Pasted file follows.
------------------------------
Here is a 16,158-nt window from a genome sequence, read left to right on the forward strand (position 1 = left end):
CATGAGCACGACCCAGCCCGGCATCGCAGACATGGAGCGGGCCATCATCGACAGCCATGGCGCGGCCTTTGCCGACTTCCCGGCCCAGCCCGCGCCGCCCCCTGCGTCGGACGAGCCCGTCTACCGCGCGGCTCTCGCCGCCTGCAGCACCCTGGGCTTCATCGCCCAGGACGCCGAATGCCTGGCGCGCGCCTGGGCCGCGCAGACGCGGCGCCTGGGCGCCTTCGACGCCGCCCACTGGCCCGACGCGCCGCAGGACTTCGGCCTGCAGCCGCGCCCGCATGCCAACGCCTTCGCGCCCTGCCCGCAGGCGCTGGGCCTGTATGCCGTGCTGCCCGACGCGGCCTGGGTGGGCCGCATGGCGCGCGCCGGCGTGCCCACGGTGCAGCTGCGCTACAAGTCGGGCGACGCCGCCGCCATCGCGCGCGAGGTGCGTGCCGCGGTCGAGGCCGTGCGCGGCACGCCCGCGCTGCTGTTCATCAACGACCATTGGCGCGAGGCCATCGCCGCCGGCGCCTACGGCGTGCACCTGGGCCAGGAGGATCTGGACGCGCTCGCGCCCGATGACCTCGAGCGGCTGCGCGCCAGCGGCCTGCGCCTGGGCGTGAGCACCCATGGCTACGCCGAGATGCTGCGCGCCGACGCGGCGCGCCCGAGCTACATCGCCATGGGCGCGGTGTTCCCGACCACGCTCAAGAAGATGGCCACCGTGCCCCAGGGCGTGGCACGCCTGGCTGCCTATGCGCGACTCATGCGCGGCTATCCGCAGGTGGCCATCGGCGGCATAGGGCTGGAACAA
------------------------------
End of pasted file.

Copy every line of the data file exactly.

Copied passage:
Here is a 16,158-nt window from a genome sequence, read left to right on the forward strand (position 1 = left end):
CATGAGCACGACCCAGCCCGGCATCGCAGACATGGAGCGGGCCATCATCGACAGCCATGGCGCGGCCTTTGCCGACTTCCCGGCCCAGCCCGCGCCGCCCCCTGCGTCGGACGAGCCCGTCTACCGCGCGGCTCTCGCCGCCTGCAGCACCCTGGGCTTCATCGCCCAGGACGCCGAATGCCTGGCGCGCGCCTGGGCCGCGCAGACGCGGCGCCTGGGCGCCTTCGACGCCGCCCACTGGCCCGACGCGCCGCAGGACTTCGGCCTGCAGCCGCGCCCGCATGCCAACGCCTTCGCGCCCTGCCCGCAGGCGCTGGGCCTGTATGCCGTGCTGCCCGACGCGGCCTGGGTGGGCCGCATGGCGCGCGCCGGCGTGCCCACGGTGCAGCTGCGCTACAAGTCGGGCGACGCCGCCGCCATCGCGCGCGAGGTGCGTGCCGCGGTCGAGGCCGTGCGCGGCACGCCCGCGCTGCTGTTCATCAACGACCATTGGCGCGAGGCCATCGCCGCCGGCGCCTACGGCGTGCACCTGGGCCAGGAGGATCTGGACGCGCTCGCGCCCGATGACCTCGAGCGGCTGCGCGCCAGCGGCCTGCGCCTGGGCGTGAGCACCCATGGCTACGCCGAGATGCTGCGCGCCGACGCGGCGCGCCCGAGCTACATCGCCATGGGCGCGGTGTTCCCGACCACGCTCAAGAAGATGGCCACCGTGCCCCAGGGCGTGGCACGCCTGGCTGCCTATGCGCGACTCATGCGCGGCTATCCGCAGGTGGCCATCGGCGGCATAGGGCTGGAACAA